Tropical Storm Marco—which was a Category 1 hurricane for less than 24 hours over the weekend—is about to hit the Louisiana coast, and locals won’t have much time to recover before the next storm hits.
Marco hit its peak intensity on Sunday evening, so though it won’t make landfall as a hurricane, it will continue to bring significant rains, especially to Louisiana and Texas. There may be a tornado risk farther inland as well. And just because it’s now a tropical storm doesn’t mean Marco can’t bring life-threatening conditions. Winds may still be above 40 miles per hour and there are storm surge warnings across most of Louisiana and parts of Alabama.
#Marco has weakened overnight but is still a threat to portions of the northern Gulf Coast. The Monday morning Key Messages are below. The latest storm forecast is at https://t.co/tW4KeFW0gB and your local weather is at https://t.co/SiZo8ohZMN pic.twitter.com/QVhrvRWM1V
— National Hurricane Center (@NHC_Atlantic) August 24, 2020
Meteorologists expect Marco to hit on Monday, but it’s likely to shift westward due to a phenomenon called the Fujiwhara effect. When tropical storms get within about 870 miles of one another, they start to interact. Generally this means that one storm will weaken while the other strengthens. In some cases, the weakening storm can get stalled when it would otherwise peter out, since the two swirling vortices can start to circle around each other. That means longer periods of rain and wind across an extended area. Sometimes the larger storm absorbs the smaller one, but they can also merely spin together briefly before heading off on their own paths. It’s very rare for two small storms to combine into one enormous one.
However much they end up interacting, we do know that Tropical Storm Laura is barreling toward the gulf and is strengthening as it goes. As of Monday morning it was near central Cuba, and should enter the Gulf of Mexico early Tuesday morning. The warmer-than-average waters there are expected to intensify the storm into a full-fledged hurricane. Meteorologists are cautioning that we could be looking at a Category 3 storm by the time Laura makes landfall late Wednesday or early Thursday.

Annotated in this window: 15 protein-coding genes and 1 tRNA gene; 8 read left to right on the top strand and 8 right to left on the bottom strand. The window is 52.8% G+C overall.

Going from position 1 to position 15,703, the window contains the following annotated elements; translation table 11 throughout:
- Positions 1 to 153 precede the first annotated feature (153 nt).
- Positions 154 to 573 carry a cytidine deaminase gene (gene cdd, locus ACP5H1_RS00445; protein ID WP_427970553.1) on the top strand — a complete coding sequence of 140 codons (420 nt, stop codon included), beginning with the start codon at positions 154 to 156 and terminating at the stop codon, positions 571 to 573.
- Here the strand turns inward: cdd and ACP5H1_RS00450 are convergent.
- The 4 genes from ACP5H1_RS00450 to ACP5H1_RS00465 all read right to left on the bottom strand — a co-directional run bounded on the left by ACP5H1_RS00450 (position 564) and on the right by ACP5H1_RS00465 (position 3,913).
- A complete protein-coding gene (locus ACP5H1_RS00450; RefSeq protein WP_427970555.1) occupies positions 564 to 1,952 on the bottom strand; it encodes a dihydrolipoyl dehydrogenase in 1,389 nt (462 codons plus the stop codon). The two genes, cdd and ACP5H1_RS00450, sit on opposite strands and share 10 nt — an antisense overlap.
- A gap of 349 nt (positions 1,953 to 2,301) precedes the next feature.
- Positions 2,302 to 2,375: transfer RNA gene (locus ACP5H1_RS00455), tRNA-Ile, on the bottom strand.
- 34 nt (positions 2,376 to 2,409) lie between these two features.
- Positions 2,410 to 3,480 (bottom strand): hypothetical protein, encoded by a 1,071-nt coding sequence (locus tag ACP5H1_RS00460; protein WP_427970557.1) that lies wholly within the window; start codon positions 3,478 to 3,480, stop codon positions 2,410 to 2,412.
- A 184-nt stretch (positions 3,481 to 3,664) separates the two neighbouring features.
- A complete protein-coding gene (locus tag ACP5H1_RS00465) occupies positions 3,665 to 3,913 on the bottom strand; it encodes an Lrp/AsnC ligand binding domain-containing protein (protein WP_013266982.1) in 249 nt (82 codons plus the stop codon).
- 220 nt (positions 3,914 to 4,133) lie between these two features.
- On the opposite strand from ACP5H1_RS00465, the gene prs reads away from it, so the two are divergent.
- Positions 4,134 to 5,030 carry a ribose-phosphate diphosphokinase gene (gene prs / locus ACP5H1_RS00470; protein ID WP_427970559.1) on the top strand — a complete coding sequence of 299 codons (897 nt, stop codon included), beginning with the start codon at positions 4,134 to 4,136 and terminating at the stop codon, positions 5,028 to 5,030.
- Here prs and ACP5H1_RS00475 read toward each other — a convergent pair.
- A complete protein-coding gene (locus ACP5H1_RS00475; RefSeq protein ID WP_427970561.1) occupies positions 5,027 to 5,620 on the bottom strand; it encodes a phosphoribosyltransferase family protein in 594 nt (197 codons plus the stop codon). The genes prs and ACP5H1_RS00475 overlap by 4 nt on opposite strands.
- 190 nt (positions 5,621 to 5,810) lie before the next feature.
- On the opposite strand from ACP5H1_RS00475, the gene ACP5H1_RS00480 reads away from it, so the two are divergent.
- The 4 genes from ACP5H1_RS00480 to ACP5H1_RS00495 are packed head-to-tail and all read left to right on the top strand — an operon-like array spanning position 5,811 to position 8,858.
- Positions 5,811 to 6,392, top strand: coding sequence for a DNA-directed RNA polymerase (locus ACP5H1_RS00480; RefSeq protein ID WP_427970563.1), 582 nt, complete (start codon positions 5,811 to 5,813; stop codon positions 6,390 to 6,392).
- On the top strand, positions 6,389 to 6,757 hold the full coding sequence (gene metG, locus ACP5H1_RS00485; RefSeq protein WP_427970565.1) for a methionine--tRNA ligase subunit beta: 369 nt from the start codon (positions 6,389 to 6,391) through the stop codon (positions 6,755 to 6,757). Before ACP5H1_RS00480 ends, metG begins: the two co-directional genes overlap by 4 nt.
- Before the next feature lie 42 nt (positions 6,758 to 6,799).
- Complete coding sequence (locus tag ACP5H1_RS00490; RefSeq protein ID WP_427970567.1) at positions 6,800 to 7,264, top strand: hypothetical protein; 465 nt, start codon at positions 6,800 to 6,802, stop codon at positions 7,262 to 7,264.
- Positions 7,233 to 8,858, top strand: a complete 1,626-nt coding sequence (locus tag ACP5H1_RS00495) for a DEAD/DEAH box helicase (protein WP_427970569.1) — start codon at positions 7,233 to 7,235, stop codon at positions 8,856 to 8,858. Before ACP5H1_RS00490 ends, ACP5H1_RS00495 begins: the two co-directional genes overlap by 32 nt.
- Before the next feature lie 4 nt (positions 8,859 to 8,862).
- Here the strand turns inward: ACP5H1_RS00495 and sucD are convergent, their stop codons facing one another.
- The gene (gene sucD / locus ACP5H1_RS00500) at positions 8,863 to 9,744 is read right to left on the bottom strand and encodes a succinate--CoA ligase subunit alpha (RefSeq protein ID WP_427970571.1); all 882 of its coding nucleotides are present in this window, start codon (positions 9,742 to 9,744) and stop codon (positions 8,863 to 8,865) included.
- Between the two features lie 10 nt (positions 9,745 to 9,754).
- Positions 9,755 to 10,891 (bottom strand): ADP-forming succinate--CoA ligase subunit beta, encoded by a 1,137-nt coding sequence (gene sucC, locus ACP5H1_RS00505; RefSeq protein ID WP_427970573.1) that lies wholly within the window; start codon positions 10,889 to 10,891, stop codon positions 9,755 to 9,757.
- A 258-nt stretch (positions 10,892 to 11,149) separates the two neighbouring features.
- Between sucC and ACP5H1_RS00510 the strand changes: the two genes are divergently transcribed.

All of this means that the Louisiana coast, eastern Texas, and western Alabama could be looking at a long period of storm surges, heavy rainfall, and strong winds.
It’s extremely rare to have two storm systems in the Gulf of Mexico at once. It last happened in 1933, when the storms Treasure Coast and Cuba-Brownsville (we didn’t have the current naming system in place back then) made landfall on exactly the same day. One hit Texas as a Category 3 storm, while the other hit Florida as a tropical storm. There were also two storms that occupied the gulf in June, 1959, but both were small—only one was designated with a name.
Right now it’s looking unlikely that Marco will re-intensify back into a hurricane, but the Fujiwhara effect could manage to do just that. If so, it would be the first time on record that there were two full hurricanes in the Gulf of Mexico at the same time.
This may feel like yet another way in which 2020 is a catastrophic year (and it is), but the truth is this has been brewing for a long time. The growing climate crisis is fueling stronger, more frequent storms and this year is just the latest in a long line of record-breaking hurricane seasons.
This year’s hurricane season is further complicated by the COVID-19 pandemic, which is actively spreading in states along the Gulf of Mexico. Residents have been urged to get tested ahead of evacuation and shelter in place orders, and to wear masks and practice social distancing as much as possible.